Update: My Rant on Little Free Libraries

When I wrote my rant about Little Free Libraries, you would have thought I was criticizing apple pie and baseball. For the record, I love apple pie but can’t stand baseball (the game is long and my attention span is not). I was called everything from an “elitist prick” to a child hater to being against literacy.

Do I stand by my thoughts on Little Free Libraries?…for the most part. But here are a few points I want to refine.

1. Engagement with Your Local Public Library
If people spent the amount of time they devote to Little Free Libraries and used that time to lobby for their local public libraries, THAT would be a good thing. The two aren’t mutually exclusive, of course, but citizen action is good.

2. Library “Deserts”
You’ve heard of “food deserts“? The same thing applies to people who live in urban and rural areas that don’t have easy access to a public library. This is an opportunity for public libraries to partner with groups to sponsor Little Free Libraries with materials that people in those communities would be interested (e.g., let’s NOT go down to the local used “book barn” and pick up dusty copies of all old books) in reading.

3. Go Where Needed
This is related to above. If public libraries don’t want to partner on this, then think about where your LFL might be most needed. I’ll be blunt (warning: mini-rant ahead!): I get that you like to read. And you want to put something cute in your front yard. But ask yourself this: If you live in a predominantly homogenous, middle to upper class neighborhood with low unemployment, good schools, and easy access to a library, is your LFL helping that many people out? Why not partner with people in other neighborhoods who might benefit more? Step out of your comfort zone.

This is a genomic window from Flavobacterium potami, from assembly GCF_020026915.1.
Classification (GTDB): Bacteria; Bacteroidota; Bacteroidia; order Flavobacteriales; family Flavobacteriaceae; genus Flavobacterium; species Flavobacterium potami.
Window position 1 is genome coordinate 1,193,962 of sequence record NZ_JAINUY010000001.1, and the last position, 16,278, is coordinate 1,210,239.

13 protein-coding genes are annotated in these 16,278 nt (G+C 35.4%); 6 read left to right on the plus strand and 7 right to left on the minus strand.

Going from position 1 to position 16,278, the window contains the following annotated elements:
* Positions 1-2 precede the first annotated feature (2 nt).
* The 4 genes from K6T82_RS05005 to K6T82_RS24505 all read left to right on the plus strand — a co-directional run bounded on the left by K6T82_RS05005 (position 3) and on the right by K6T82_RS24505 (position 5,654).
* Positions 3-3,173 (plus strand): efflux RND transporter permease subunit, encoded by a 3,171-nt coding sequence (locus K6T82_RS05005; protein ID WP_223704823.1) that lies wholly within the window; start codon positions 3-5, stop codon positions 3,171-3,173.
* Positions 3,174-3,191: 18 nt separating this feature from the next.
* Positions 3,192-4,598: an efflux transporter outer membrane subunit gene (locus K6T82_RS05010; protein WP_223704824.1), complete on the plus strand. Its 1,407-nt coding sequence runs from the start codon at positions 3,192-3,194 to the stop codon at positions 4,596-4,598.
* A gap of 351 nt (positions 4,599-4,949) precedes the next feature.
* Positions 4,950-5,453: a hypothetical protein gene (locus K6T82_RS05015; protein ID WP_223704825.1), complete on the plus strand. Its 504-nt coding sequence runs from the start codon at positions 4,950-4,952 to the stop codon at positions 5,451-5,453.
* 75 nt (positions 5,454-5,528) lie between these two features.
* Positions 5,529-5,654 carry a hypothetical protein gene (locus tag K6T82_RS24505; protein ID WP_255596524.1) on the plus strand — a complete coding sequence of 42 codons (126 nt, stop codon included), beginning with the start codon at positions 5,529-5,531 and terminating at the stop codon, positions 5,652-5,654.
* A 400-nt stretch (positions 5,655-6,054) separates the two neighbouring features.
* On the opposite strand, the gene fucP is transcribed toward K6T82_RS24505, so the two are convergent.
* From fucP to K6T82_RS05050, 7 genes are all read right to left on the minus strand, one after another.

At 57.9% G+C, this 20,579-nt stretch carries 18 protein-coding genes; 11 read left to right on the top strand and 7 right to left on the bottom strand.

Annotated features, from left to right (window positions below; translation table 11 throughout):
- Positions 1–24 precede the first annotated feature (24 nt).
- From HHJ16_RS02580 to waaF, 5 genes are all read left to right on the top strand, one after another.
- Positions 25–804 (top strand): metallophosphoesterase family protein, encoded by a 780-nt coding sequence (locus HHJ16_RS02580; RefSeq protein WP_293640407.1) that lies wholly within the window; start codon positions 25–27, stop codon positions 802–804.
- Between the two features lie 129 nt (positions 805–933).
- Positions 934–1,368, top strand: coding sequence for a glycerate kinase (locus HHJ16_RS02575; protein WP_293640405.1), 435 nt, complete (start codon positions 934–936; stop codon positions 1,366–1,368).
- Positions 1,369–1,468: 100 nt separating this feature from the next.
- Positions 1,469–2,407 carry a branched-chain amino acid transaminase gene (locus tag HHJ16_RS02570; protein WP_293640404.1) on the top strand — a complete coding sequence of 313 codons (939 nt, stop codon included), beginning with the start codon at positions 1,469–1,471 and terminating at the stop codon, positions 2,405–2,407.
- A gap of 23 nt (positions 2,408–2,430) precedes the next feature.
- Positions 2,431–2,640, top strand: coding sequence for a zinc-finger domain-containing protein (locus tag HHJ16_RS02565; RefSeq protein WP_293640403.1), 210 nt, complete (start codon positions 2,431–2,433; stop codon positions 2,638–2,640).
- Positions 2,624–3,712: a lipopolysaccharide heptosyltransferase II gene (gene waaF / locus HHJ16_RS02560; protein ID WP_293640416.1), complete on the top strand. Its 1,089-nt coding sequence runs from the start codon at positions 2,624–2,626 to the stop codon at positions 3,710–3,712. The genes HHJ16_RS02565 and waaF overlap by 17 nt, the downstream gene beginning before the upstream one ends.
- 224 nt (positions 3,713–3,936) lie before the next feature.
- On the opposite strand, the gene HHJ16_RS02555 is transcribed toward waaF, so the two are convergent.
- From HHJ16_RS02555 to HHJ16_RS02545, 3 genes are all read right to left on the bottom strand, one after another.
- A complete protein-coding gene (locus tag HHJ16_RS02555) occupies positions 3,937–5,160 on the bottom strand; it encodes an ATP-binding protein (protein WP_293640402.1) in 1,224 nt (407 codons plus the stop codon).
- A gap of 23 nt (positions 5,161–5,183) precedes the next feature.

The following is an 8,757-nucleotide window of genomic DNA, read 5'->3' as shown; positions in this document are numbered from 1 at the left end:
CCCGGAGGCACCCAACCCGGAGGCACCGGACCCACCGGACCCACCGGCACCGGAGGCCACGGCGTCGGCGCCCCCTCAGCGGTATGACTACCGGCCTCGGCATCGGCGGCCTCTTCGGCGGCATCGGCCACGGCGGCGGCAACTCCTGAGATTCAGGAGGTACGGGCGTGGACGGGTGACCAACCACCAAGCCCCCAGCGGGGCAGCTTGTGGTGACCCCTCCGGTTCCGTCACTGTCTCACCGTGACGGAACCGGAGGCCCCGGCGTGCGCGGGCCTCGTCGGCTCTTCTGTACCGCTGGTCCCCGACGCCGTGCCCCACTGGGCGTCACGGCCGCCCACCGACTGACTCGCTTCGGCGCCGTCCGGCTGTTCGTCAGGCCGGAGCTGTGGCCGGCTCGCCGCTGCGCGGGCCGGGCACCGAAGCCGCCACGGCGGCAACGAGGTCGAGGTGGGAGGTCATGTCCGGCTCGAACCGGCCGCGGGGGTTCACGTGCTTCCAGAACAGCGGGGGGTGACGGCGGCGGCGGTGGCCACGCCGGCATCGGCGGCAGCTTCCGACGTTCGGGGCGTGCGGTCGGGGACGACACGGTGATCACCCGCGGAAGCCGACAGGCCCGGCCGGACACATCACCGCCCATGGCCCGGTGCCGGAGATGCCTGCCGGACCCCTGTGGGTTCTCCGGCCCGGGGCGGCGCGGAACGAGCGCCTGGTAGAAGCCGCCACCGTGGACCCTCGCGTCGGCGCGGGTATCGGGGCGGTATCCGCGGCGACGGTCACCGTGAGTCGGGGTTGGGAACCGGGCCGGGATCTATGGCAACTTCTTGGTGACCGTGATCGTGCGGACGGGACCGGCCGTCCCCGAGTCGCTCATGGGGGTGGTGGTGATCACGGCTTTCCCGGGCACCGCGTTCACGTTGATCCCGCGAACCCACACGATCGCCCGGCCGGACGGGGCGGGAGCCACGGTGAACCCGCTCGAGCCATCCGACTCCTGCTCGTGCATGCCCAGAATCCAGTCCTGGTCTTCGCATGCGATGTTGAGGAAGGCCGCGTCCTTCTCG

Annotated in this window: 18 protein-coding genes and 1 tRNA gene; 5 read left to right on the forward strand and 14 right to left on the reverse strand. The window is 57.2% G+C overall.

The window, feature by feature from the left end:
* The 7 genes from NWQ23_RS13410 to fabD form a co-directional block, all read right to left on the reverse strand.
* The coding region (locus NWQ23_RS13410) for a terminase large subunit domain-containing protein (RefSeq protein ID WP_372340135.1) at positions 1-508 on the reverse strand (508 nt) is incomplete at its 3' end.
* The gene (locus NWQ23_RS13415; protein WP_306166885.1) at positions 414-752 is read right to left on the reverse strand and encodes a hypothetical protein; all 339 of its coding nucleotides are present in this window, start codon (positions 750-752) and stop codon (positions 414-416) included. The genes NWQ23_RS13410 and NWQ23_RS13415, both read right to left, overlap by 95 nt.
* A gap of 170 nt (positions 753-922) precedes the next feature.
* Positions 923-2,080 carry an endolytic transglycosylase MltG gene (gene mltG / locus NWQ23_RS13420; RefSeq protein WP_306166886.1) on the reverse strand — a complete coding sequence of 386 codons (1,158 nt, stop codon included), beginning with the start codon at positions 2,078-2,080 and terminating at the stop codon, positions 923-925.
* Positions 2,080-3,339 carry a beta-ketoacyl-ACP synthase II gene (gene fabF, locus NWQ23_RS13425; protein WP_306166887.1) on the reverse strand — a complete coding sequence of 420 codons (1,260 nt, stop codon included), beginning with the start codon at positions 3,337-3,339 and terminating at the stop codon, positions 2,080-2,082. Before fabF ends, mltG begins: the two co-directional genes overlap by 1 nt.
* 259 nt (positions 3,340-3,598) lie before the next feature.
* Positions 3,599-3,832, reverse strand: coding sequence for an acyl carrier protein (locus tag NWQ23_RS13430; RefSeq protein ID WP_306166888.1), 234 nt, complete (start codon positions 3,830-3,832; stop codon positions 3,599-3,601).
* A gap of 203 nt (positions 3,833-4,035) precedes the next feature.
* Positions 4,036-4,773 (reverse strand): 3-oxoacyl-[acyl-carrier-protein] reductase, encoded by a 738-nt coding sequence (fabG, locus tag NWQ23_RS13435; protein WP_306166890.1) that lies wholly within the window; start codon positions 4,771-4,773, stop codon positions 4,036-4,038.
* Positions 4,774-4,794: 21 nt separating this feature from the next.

4. But I Still Want a Little Free Library!
No one is stopping you (for the most part; see below). But instead of just throwing a bunch of books in the box (which is mostly the depressing feel I get when I visit one), think about what might interest people in your neighborhood. Or maybe do a “theme” LFL and promote in your city. Maybe you can be the LFL for sci-fi or fantasy YA lit or Christian lit in your community.

5. Tear Down this LFL? No.
Should a 9-year old boy have to beg city council to keep his Little Free Library open? No, of course not! I’m generally a “reliable liberal” (or whatever that category was on the Pew survey). However, when it comes to my property, I take a decidedly libertarian bent. Put up all the LFLs on your property that you want!

So yeah, Little Free Libraries are fun. They can create excitement and collaboration in the community. It’s just not a catch-all solution to things like access and funding of brick-and-mortar libraries and the services they provide. And they shouldn’t be. They’re a different animal.

 

 

“Why the hell would I want to leave the library?” – The Library on “Orange is the New Black”

Oh Orange is the New Black: why do you release all of your episodes in the summer?

I will stay indoors on a perfectly beautiful summer weekend and watch all of the episodes. Last year I binge watched season one of the hit Netflix series. Now I’m doing the same with season two. Whether it can be true to “real” prison life is up for debate. What is does have is good writing, great acting, and a showcase for actresses that are unfortunately not often featured in mainstream Hollywood roles.

Naturally, as a librarian, I’ve been tied to some of the scenes involving the prison library and reading. There’s a Tumblr devoted to the books shown in various scenes–even Buzzfeed and Entertainment Weekly have picked up on it.